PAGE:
Your Investments in the Next 30 Years

Posted by Brad McMillan, CFA, CAIA, MAI

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This entry was posted on Jun 16, 2015 12:31:00 PM

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investmentsAs we discussed yesterday, the next 30 years are likely to be very different from the last 30 as interest rates start to rise again. But beyond interest rates, what other large-scale changes can we expect, and how might they affect our investments?

Here are four areas where I see significant change on the horizon.

1. Demographics

I’ll lead with the item that may be most controversial: countries will be fighting to attract immigrants in the next 30 years. At the same time that the demand for labor grows and the workforce ages, slowing population growth and rising economic growth rates could make people less likely to leave home. A front-page story in today’s Wall Street Journal reports that a shortage of Mexican workers is threatening the summer harvest. Today, it’s the result of a problem issuing agricultural visas, but the article highlights how dependent we are on immigrant labor.

What to expect: A shrinking labor supply means higher labor prices, to the detriment of corporate profit margins. Thanks to the rise of the Echo Boomers, the U.S. is well positioned for this change, but we will likely still feel the effects. Other countries stand to be hit much harder.

2. Globalization

For the past 30 years, China has provided a limitless pool of cheap labor. The “China price” sucked jobs out of the U.S., held inflation in check, and allowed consumers to buy vast amounts of cheap stuff. Now, with China’s labor force shrinking as the population ages, wage costs are rising and industry is on the hunt for even cheaper labor. It can be found in Indonesia, the Philippines, and Africa, but not in such quantities or with such manageable politics.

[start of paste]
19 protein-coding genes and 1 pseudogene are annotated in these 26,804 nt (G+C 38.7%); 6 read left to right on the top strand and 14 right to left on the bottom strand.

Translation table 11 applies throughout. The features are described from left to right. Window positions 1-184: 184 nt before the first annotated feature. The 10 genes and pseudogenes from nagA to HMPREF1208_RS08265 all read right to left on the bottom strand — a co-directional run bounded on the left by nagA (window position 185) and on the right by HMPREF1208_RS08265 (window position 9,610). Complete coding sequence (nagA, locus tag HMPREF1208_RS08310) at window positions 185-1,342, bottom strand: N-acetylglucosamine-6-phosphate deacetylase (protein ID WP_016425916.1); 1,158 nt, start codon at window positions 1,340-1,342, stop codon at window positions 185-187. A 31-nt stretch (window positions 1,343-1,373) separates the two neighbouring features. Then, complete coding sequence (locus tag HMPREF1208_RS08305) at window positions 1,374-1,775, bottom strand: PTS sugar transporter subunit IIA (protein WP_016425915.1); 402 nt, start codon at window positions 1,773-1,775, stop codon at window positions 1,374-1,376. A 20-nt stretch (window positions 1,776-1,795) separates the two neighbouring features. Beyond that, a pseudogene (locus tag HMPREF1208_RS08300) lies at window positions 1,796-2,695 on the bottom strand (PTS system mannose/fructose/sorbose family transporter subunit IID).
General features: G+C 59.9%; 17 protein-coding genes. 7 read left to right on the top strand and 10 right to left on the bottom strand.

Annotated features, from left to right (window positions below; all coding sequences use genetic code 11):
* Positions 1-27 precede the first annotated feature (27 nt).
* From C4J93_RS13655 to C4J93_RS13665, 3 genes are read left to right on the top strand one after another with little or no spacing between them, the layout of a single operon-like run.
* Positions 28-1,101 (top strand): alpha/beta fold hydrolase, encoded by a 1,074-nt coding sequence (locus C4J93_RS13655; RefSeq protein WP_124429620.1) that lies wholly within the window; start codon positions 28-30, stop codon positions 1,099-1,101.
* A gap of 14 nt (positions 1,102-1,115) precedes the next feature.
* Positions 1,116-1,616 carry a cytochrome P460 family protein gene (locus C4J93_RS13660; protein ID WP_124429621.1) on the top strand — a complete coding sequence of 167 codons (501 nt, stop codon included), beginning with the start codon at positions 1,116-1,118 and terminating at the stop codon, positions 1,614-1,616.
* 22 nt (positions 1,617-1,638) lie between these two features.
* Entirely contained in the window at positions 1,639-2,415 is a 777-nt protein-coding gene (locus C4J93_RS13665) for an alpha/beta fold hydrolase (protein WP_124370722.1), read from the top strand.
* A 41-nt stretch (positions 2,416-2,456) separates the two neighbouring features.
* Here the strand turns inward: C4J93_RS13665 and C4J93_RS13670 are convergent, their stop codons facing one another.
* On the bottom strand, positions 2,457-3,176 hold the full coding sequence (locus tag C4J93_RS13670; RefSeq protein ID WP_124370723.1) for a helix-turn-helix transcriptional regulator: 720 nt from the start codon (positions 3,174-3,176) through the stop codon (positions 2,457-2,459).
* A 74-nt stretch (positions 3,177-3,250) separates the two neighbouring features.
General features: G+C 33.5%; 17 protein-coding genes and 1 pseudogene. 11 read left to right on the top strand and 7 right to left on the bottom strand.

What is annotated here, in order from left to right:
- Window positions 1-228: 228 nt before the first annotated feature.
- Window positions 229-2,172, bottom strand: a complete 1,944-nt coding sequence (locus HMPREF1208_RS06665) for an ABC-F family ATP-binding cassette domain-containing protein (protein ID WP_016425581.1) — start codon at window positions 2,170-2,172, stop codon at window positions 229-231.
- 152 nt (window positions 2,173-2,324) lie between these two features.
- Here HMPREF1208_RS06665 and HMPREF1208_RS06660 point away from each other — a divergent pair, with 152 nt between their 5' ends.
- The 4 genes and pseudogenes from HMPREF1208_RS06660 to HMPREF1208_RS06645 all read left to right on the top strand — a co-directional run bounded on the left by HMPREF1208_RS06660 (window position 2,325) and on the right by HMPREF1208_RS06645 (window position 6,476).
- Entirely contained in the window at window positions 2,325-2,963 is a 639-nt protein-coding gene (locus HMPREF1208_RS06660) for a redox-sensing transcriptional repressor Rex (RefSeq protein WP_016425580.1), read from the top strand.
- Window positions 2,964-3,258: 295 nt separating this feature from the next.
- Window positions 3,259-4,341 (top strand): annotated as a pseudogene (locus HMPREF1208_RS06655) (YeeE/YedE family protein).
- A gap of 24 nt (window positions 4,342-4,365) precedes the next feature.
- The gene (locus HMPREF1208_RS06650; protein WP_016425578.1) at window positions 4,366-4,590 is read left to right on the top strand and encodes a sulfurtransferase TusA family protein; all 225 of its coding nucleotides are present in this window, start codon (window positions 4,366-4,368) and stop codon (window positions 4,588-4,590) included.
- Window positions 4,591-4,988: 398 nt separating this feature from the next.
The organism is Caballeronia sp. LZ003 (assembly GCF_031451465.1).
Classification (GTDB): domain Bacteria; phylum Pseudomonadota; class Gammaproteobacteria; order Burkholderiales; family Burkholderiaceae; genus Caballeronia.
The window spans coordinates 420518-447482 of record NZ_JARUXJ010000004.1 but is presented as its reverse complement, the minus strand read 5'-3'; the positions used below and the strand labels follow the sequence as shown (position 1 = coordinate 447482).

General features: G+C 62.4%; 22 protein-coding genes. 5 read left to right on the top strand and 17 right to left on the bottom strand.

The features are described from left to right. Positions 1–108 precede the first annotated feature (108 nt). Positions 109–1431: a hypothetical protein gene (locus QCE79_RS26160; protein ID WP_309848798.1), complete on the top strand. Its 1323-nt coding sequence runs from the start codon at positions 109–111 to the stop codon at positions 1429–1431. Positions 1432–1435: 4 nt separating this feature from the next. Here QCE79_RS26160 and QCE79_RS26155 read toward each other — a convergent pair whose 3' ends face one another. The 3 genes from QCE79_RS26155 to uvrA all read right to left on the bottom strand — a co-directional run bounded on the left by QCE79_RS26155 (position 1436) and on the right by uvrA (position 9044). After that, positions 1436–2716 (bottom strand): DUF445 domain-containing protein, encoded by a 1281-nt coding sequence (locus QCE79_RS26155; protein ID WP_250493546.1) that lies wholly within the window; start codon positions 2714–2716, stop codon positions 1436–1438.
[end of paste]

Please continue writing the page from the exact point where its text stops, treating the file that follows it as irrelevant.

What to expect: Consumers will likely have to get used to higher prices, and inflation may not be as easily controlled. Long-term bond owners should pay attention.

3. Geopolitics

We lived through the end of history—and its restart. Russia is back as a troublemaker, the Middle East continues to burn, and China is now a major power. The U.S. has benefited from a dominance largely unmatched over the past decades, but that is changing.

What to expect: As far as I know, history records no examples of a rising power coexisting peacefully with an existing hegemon, suggesting that the confrontation with China is likely to get worse rather than better. Defense stocks might be worth a look, and world trade may fall victim to rising tensions (see point #2).

4. Energy

The past decades have seen not one but two energy transformations. The first is the rise of economic energy alternatives, including solar, wind, and others, which have started to move the curve on energy investment. The second is the rebirth of U.S. oil and gas production. This gives us a sustainable advantage over the next couple of decades, while providing more insulation against troubles in the rest of the world.

What to expect: Given rising domestic energy production and a shift to alternatives, the U.S. is likely to be more stable, safer, and more insular than it has been in recent decades.

Potential for a very different future

Clearly, this is a U.S.-centric analysis; I haven’t mentioned the future of major players like Europe or China. Both will be critical to the world as a whole but may have less effect on the U.S. than you might think. For different reasons, Europe and China are at inflection points, moving into slower, more complicated times that will adversely affect their growth and power. Meanwhile, the U.S. is actually moving out of such an inflection point.

To forecast the future, we need to keep an eye out for trends that may be changing, especially large, long-term ones. The four above are the biggest I see, and any one of them could make for a future that looks very different from what is generally expected today.

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